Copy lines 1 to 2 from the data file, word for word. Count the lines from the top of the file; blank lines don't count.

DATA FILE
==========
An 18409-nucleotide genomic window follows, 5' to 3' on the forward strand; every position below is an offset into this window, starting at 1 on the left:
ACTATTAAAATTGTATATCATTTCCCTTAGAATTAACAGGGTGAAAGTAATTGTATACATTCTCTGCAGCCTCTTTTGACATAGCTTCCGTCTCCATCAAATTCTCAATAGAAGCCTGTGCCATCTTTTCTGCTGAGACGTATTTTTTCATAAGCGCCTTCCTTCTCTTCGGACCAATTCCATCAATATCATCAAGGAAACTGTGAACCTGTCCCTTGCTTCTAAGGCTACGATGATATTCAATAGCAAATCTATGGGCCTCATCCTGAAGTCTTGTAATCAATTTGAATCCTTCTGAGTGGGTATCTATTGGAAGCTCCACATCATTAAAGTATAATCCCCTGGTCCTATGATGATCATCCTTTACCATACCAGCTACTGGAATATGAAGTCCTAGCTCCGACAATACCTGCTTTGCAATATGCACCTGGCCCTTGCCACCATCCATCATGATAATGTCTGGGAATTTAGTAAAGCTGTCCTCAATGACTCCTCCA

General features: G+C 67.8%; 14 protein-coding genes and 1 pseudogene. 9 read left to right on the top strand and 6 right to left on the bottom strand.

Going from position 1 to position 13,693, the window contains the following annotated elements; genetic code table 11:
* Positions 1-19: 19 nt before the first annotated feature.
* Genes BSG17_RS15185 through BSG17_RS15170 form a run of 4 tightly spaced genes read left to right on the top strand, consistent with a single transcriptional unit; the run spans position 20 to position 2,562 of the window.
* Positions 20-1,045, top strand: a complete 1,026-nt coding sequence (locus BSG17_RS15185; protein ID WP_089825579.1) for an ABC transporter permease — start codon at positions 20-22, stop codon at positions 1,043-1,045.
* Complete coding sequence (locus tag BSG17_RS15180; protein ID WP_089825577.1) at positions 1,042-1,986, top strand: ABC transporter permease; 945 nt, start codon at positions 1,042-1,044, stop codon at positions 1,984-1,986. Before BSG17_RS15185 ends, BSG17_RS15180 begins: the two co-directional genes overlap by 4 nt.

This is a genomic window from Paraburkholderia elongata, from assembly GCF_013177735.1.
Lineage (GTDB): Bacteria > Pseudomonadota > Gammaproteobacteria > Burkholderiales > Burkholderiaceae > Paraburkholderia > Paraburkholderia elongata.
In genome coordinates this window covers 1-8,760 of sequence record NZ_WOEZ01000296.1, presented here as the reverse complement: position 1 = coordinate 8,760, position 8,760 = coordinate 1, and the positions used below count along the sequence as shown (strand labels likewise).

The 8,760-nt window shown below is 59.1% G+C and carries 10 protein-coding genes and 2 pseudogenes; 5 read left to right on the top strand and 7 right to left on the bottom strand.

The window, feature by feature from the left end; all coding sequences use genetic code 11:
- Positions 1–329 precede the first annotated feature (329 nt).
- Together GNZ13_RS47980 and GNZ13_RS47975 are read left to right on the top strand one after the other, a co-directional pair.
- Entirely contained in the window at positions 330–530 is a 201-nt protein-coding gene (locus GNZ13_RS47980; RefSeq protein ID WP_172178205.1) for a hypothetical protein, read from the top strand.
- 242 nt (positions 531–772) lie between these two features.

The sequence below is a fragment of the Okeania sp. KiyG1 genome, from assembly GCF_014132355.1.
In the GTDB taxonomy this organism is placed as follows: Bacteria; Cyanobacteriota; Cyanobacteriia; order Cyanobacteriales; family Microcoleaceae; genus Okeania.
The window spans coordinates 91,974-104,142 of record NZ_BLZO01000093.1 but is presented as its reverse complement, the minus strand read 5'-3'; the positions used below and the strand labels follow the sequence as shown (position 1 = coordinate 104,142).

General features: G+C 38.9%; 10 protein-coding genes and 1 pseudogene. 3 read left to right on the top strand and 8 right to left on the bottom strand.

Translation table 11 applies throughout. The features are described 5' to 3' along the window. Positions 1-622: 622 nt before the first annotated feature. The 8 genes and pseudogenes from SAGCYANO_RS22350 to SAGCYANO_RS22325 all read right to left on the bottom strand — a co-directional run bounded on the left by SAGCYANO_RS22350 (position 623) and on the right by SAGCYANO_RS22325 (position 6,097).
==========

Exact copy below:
An 18409-nucleotide genomic window follows, 5' to 3' on the forward strand; every position below is an offset into this window, starting at 1 on the left:
ACTATTAAAATTGTATATCATTTCCCTTAGAATTAACAGGGTGAAAGTAATTGTATACATTCTCTGCAGCCTCTTTTGACATAGCTTCCGTCTCCATCAAATTCTCAATAGAAGCCTGTGCCATCTTTTCTGCTGAGACGTATTTTTTCATAAGCGCCTTCCTTCTCTTCGGACCAATTCCATCAATATCATCAAGGAAACTGTGAACCTGTCCCTTGCTTCTAAGGCTACGATGATATTCAATAGCAAATCTATGGGCCTCATCCTGAAGTCTTGTAATCAATTTGAATCCTTCTGAGTGGGTATCTATTGGAAGCTCCACATCATTAAAGTATAATCCCCTGGTCCTATGATGATCATCCTTTACCATACCAGCTACTGGAATATGAAGTCCTAGCTCCGACAATACCTGCTTTGCAATATGCACCTGGCCCTTGCCACCATCCATCATGATAATGTCTGGGAATTTAGTAAAGCTGTCCTCAATGACTCCTCCA